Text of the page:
General Flynn is stark raving mad!


The surprising appeal of The Crazy:
Way back when, itinerant merchants would peddle "elixir remedies" designed to "cure what ails you." During our sophomore year in college, we created an award-winning show which referenced this fact.

The show was an homage to our Grandfather Rufus, who we'd learned about the previous year from our older half-brother. It had an award-winning cast.

This will sound chronologically improbable, but Grandfather Rufus was a traveling showman starting around the time of the Civil War. He even has his own Wikipedia page concerning this early part of his career.

(One of them perfesser fellers has studied this part of his life.)

In October 1966, we took our act of homage to a coffeehouse at Wellesley College, an earlier, less expensive version of Trump University. As Melinda Henneberger later revealed, a future presidential contender performed a humorous sketch as our elixir salesman.

Henneberger had her chronology a tiny bit wrong, but the bulk of what follows is accurate. Ignore what Kapetan said:
HENNEBERGER (6/21/00): At the end of their freshman year, Mr. Gore, Mr. Jones and a couple of other friends assembled a musical revue that they actually took on the road—for one performance, at a Wellesley coffeehouse. "It was kind of like the Little Rascals: 'Let's put on a show!' " said Michael Kapetan, now a sculptor at the University of Michigan.

"Here at last, no longer coming soon," [the poster] said, "the Old-Time Country Panorama, featuring those old-time country musicians of note, Tommy Lee Jones and the Ben Hill County Boys."

"I was the stand-up comic," Mr. Gore said, "if you can believe that." And sure enough, there he is, billed as "the highly respected professor of animal husbandry and the curative sciences, Doctor Albert A. Gore" who "has promised to favor us with readings from the society pages of The Carthage Courier, including news on Wilber Gridley's recent trip to Bristol."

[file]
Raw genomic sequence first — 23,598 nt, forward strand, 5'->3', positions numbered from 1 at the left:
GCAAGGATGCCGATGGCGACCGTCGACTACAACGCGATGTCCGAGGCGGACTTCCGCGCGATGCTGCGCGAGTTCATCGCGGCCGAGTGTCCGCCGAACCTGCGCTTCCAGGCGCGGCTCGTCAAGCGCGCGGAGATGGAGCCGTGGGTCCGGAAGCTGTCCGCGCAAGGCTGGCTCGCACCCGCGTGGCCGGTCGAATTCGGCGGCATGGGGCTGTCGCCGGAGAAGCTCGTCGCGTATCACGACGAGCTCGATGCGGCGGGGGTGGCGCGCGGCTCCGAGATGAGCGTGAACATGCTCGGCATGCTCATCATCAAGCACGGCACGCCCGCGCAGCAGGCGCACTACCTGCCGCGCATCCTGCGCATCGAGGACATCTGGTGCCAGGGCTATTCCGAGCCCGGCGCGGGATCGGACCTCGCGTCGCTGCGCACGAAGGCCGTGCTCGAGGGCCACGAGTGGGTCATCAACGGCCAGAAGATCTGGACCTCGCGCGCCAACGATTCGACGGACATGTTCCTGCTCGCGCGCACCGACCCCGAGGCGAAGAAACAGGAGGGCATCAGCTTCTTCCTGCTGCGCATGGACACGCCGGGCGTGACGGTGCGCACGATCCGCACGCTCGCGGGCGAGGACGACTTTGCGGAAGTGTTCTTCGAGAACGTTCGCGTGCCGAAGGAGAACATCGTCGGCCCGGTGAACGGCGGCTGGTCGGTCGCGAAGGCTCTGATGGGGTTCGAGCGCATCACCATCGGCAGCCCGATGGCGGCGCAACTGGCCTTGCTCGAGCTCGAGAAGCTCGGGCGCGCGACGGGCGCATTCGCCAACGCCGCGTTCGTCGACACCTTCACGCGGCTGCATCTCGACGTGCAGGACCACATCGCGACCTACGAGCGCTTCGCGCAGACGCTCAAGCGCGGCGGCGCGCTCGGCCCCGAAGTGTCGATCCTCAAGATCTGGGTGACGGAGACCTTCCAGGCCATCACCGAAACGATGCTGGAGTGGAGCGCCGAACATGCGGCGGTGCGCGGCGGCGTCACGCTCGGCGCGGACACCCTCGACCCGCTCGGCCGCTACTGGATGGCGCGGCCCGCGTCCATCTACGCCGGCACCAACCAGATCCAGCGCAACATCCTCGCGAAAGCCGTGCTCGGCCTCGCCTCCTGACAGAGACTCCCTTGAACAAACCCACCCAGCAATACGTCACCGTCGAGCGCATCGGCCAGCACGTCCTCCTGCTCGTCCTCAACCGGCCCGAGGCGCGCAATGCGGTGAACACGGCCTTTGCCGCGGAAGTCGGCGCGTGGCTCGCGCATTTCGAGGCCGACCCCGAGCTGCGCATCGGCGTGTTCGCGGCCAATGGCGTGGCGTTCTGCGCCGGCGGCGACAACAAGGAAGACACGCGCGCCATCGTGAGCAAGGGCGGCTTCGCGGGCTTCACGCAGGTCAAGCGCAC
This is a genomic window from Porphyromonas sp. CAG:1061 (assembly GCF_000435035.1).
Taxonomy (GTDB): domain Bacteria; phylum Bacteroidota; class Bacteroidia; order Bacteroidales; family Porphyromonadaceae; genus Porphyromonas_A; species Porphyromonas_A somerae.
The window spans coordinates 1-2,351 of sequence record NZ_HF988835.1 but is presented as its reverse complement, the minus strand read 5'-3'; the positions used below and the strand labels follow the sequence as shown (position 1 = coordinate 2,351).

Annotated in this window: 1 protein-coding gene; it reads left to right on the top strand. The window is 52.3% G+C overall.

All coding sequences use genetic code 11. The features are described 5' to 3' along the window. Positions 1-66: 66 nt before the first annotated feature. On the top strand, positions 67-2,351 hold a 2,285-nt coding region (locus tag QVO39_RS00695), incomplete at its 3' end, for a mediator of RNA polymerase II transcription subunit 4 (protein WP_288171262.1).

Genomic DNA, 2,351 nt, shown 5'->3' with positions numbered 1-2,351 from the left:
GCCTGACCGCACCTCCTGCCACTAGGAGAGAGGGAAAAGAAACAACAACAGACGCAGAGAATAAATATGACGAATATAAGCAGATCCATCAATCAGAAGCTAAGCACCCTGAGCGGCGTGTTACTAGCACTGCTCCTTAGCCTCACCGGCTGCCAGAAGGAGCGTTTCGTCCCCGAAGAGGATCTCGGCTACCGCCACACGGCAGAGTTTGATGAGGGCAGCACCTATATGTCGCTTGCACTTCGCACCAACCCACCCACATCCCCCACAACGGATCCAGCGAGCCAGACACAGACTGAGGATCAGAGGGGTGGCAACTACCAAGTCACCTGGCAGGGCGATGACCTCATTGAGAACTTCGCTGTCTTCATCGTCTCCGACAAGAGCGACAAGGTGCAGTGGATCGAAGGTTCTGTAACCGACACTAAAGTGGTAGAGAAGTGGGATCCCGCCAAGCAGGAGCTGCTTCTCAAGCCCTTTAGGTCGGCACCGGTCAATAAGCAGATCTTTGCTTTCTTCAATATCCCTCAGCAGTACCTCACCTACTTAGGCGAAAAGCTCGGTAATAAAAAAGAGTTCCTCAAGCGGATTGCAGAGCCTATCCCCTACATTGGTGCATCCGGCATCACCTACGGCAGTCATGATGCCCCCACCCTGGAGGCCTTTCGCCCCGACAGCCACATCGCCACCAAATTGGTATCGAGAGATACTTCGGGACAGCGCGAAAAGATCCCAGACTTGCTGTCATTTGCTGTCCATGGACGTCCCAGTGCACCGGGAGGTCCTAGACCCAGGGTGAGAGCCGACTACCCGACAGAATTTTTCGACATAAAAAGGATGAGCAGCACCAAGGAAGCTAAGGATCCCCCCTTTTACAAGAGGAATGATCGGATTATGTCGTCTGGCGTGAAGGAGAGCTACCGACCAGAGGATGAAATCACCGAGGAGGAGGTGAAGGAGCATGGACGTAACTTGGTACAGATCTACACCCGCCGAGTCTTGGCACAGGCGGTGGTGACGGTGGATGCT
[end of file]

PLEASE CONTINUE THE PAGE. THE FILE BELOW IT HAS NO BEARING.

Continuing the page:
Mr. Gore does not remember the show as an unqualified success: "The women of Wellesley were in between puzzled and amused," he said. "Not quite the reaction we were shooting for."
Mr. Gore's recollection was perhaps a bit faulty. Of course, by the time this report appeared, everyone knew about his problem with the truth!

Dr. Gore had taken the stage that night to sell his "Tennessee Elixir Remedy (No Refunds)." Back in the era of Grandfather Rufus, itinerants would actually peddle such phony products to us, the susceptible rubes.

All too often, we the people couldn't tell that we were being scammed. Federal agencies now exist to regulate such craziness.

Over the past fifty years, reliable journalistic gatekeepers have been replaced by scam artists. In the process, we've learned that large numbers of us the people are highly susceptible to the kinds of claims the press now calls "fake news."

Until about fifteen minutes ago, the mainstream press was doing its best to ignore this general phenomenon. For that reason, our big newspapers made little attempt to explore apparently widespread crazy beliefs about President Obama's place of birth.

(Before that, the press made little attempt to challenge crazy claims about the many people the Clintons were said to have murdered. Later, the press corps played the leading role in inventing and spreading phony claims about Gore's deeply troubling lies. That was "fake news" too, of course. Our journalists peddled it hard.)